Chance of success of PGT

What can you do yourself to increase your chance of success?

There are a number of things that you – and here we are speaking mainly about the woman – can do to promote the success of your treatment:

  • You can start immediately by taking folic acid pills. That food supplement to a large extent reduces the risk of spina bifida or cleft lip/palate in the baby.
  • Do you smoke? Then it is absolutely recommended that you stop smoking before you start the treatment and that of course you continue to abstain from smoking if you are pregnant.
  • Are you overweight? If you try to get rid of the extra kilos before you try to get pregnant, you will increase the chance of success of your treatment.
  • As soon as you consider becoming pregnant, it would be best to refrain from all alcohol. By so doing you protect the young embryo and the baby from the possible risk of FAS, foetal alcohol syndrome.

Are you looking for more tips? Then definitely read the brochure  'Health advice if you want a baby: What can you do yourself?'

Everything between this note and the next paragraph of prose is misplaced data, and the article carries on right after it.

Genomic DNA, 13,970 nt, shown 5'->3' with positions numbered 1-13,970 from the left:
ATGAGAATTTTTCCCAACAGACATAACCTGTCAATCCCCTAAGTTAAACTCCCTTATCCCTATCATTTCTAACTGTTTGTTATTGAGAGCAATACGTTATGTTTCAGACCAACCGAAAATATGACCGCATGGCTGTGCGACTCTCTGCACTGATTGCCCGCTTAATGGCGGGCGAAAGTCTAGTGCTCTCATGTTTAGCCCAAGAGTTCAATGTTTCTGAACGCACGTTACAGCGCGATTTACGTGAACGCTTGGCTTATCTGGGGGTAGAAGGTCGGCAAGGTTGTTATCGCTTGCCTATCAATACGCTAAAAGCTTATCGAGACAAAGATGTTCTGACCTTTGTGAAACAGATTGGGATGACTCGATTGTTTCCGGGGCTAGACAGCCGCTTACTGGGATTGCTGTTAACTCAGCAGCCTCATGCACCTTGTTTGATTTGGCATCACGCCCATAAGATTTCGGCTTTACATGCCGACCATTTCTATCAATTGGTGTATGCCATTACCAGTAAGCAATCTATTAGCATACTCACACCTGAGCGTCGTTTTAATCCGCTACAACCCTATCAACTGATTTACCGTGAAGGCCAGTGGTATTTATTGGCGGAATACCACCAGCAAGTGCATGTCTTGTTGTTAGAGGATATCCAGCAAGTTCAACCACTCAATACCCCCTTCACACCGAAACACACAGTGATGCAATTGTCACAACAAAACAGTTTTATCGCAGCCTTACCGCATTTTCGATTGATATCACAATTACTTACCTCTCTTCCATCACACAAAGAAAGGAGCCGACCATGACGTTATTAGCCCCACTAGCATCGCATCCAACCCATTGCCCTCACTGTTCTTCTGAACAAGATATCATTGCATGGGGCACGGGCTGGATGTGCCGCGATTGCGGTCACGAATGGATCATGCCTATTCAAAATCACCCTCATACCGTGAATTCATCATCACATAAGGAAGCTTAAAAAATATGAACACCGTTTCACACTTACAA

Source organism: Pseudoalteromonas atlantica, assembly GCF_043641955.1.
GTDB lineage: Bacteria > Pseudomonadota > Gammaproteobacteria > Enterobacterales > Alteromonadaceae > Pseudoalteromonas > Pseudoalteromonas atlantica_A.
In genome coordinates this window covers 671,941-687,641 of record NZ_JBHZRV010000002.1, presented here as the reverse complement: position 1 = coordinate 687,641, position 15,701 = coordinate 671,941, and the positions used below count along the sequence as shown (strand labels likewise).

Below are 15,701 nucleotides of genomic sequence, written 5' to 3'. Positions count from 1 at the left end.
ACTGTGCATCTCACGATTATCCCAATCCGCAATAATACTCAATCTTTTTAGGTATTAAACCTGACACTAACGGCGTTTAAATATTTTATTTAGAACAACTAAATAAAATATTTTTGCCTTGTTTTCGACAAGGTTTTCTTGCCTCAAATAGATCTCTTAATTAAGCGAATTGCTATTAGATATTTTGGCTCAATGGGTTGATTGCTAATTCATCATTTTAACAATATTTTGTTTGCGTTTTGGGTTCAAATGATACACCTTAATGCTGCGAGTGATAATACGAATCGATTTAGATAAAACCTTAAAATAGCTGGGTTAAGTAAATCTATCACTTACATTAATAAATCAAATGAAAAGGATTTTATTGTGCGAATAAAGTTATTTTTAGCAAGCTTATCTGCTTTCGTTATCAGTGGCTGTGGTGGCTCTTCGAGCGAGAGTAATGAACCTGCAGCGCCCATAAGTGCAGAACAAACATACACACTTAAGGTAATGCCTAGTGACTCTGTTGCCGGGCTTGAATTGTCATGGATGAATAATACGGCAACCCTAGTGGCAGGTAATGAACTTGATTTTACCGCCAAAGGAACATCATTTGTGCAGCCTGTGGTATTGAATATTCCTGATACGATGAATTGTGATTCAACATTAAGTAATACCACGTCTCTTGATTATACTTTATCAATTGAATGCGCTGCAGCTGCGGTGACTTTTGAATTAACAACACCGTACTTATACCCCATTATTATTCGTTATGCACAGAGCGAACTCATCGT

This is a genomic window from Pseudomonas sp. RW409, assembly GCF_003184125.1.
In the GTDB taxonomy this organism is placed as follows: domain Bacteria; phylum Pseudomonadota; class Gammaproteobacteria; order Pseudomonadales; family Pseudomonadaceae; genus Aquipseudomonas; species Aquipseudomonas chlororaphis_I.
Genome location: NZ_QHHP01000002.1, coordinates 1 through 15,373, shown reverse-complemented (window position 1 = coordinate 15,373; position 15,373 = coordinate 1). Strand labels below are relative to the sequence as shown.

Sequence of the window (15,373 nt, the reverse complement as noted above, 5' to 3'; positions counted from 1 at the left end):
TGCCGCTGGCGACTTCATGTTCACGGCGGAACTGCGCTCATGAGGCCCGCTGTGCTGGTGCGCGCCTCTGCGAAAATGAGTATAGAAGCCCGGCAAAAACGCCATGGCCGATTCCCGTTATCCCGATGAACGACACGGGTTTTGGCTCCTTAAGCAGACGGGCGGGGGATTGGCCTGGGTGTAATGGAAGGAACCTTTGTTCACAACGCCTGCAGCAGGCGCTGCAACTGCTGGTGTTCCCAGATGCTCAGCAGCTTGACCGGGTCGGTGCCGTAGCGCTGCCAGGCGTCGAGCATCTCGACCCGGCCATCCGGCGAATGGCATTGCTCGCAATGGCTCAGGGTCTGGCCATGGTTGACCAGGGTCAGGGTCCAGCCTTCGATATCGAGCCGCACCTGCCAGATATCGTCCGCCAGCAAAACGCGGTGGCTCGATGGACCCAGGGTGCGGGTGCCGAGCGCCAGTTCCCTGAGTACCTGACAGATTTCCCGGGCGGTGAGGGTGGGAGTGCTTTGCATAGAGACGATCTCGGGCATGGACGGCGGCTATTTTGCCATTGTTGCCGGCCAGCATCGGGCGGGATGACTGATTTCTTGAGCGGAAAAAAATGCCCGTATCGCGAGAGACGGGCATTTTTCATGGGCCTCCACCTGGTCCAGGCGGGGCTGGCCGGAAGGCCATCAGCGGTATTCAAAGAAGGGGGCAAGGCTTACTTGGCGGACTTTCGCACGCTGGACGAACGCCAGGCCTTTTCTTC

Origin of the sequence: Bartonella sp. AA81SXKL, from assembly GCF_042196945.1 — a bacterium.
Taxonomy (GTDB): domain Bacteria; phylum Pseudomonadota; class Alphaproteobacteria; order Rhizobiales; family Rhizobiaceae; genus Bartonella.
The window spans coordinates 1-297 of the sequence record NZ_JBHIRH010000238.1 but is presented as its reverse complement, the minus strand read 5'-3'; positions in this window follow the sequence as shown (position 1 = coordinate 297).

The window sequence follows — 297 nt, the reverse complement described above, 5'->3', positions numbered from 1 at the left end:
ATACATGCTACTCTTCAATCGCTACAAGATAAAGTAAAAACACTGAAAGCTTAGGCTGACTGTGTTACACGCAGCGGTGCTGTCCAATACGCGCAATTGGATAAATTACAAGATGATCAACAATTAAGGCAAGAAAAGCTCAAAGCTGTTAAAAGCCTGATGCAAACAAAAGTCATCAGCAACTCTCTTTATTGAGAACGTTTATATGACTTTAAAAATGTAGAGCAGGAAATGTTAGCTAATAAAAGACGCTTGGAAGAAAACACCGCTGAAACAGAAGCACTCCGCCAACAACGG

What is the chance success of PGT?

The ultimate chance of success depends on various factors:

  • In ICSI each egg cell is injected into the dish with one sperm cell. With this technique around ninety per cent of the egg cells collected are fertilised. They develop into an embryo.
  • However, some embryos do not survive the removal of one or two or more cells.
  • Then there are embryos which carry the genetic condition and are therefore not eligible for replacement.
  • Also in some embryos the diagnosis cannot be made and some are not morphologically good enough to be replaced.
  • Finally an ICSI embryo does not always become implanted in the womb: not every embryo that is placed therefore results in a pregnancy.

All in all the likelihood that you will become pregnant after a PGT treatment is on average twenty to forty per cent.

It is, however, difficult to make a generally valid prediction because the chance of success varies widely from one individual to another. It also depends on:

  • Your age (that of the woman)
  • The number of eggs obtained
  • The quality of the embryo(s) replaced
  • The nature of the genetic abnormality

Your individual chance of success is therefore discussed during the consultation with the geneticist and the fertility gynaecologist.